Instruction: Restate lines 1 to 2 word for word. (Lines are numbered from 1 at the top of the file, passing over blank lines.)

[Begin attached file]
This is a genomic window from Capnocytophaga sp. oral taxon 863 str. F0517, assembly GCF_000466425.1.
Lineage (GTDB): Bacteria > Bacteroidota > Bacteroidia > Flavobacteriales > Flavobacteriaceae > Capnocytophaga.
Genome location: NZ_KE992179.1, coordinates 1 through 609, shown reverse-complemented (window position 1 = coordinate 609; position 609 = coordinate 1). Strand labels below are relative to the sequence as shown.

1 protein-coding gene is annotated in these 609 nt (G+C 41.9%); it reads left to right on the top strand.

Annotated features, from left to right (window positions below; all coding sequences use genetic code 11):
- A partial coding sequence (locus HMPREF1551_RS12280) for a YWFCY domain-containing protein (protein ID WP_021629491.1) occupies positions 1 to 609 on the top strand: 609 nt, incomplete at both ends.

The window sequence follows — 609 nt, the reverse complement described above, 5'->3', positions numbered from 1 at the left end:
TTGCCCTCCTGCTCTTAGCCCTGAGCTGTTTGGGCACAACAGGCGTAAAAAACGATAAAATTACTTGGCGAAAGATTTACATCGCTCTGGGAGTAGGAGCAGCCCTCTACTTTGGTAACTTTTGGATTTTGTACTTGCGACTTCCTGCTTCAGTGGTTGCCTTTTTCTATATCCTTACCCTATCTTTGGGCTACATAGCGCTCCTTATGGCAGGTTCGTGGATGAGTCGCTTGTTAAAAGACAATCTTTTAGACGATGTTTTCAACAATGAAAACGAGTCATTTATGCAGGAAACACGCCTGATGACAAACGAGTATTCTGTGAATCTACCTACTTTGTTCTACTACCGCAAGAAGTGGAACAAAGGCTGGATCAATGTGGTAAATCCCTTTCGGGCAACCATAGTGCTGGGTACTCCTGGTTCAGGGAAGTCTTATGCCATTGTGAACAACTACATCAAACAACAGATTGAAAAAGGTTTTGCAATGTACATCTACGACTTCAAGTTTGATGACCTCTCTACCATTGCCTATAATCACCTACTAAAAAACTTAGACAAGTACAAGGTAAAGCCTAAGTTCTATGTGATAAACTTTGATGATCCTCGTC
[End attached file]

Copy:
This is a genomic window from Capnocytophaga sp. oral taxon 863 str. F0517, assembly GCF_000466425.1.
Lineage (GTDB): Bacteria > Bacteroidota > Bacteroidia > Flavobacteriales > Flavobacteriaceae > Capnocytophaga.